by Steven Salaita
Their recent upheaval would certainly have been different, perhaps dramatically different.
In the past month, the people of Egypt—inspired by the recent democratic revolution in Tunisia and preceding emergent revolutions in Libya, Algeria, Bahrain, Jordan, Yemen, and Syria—have undertaken a revolt of truly stunning proportions, one that includes men and women from all class strata, religious and ethnic origins, and ideological commitments. They managed to rid themselves of a longstanding and brutal dictator worth over $40 billion and supported by the collective power of the United States, European Union, Israel, and the Arab Gulf States.
Now that two Arab dictators have been vanquished by the collective will of unaffiliated protesters, many American commentators have been forced to rethink their assumptions about the supposedly tribal and authoritarian Arab mind. Such commentators, sometimes conservative but often liberal, fancy themselves guardians of a civic and political enlightenment that in reality is misinformed in addition to being conceited and imperialistic.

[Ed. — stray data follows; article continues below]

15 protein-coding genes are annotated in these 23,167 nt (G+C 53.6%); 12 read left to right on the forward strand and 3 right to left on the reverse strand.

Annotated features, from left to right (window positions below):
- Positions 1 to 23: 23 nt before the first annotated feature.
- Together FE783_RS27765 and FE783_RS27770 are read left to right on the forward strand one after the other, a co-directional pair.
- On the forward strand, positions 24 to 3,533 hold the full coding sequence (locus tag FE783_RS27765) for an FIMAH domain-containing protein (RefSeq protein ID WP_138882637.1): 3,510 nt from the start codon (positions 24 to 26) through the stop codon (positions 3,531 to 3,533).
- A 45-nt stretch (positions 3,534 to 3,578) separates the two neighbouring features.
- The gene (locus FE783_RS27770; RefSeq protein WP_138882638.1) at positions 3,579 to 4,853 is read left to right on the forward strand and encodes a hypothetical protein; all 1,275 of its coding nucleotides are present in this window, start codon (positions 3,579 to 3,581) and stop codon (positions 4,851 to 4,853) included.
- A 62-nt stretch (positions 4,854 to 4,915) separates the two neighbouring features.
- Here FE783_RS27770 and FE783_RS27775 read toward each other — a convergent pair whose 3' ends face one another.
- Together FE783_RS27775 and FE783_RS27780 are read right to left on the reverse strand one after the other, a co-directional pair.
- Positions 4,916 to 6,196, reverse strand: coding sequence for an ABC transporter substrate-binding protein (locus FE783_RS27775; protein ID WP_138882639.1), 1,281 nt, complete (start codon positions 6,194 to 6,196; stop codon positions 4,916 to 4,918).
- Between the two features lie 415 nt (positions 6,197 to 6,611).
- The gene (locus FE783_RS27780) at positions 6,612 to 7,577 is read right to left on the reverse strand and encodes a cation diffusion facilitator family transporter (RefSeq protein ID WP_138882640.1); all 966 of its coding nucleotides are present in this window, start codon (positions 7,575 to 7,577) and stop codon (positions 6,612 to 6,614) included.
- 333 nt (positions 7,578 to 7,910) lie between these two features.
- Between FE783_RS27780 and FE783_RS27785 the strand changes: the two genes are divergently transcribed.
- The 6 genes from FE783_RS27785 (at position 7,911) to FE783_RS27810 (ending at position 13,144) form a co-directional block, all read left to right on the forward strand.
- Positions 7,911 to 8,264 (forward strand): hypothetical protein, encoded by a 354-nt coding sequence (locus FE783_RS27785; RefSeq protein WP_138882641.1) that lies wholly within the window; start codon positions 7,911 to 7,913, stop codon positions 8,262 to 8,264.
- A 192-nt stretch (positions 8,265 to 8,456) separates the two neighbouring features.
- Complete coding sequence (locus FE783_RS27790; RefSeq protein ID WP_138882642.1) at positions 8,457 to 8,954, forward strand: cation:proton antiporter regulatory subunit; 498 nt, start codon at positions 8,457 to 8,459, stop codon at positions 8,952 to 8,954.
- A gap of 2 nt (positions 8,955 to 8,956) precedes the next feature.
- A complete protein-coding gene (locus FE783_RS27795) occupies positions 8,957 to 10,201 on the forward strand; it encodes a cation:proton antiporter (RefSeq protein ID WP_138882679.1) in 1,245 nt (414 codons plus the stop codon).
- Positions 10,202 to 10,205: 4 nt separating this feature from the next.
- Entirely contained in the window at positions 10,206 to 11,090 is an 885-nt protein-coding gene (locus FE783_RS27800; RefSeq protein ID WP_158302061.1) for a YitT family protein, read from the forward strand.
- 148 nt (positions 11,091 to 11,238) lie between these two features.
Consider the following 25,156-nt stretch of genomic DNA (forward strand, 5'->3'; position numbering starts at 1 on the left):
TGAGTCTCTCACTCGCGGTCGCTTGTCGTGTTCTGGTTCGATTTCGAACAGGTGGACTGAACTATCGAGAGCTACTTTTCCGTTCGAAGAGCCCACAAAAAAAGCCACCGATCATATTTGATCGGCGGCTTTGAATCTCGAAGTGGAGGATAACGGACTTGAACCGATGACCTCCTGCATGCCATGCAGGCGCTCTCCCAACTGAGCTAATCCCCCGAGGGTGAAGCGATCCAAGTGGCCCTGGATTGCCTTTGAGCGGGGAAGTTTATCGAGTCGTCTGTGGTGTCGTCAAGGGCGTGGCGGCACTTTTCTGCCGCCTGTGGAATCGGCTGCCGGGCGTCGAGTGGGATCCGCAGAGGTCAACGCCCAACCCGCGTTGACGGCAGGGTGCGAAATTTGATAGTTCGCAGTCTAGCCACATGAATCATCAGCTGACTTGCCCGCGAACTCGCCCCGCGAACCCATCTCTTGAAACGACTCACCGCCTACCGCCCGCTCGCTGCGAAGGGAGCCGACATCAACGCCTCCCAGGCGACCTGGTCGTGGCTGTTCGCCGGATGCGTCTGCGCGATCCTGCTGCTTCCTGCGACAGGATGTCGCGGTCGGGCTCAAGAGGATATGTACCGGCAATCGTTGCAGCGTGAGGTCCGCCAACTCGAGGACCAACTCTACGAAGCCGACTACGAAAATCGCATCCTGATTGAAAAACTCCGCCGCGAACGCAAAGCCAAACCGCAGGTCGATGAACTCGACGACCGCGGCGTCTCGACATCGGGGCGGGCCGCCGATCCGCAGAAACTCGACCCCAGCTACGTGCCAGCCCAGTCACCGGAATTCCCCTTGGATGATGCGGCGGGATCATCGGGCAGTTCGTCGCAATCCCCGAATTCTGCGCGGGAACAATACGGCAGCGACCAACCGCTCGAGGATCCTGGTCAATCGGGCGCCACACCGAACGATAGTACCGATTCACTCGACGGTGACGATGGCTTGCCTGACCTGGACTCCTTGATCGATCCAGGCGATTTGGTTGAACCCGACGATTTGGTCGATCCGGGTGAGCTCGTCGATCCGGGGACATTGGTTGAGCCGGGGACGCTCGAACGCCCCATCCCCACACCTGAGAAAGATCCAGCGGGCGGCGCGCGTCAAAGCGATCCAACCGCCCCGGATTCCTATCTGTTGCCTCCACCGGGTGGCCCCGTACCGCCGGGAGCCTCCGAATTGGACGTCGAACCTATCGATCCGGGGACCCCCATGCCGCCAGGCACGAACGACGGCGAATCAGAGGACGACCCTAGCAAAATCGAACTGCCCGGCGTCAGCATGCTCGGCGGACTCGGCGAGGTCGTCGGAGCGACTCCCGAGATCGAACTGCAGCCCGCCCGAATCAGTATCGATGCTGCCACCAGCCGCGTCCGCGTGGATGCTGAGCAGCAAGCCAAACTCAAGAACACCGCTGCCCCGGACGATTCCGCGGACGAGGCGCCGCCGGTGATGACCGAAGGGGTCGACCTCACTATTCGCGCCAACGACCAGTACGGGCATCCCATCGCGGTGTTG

Nevertheless, given the ardor and self-confidence of the notion that American values exemplify democratic modernity, let us imagine a few potential outcomes had the pioneering people of Egypt followed the example of today’s liberal American Democrats.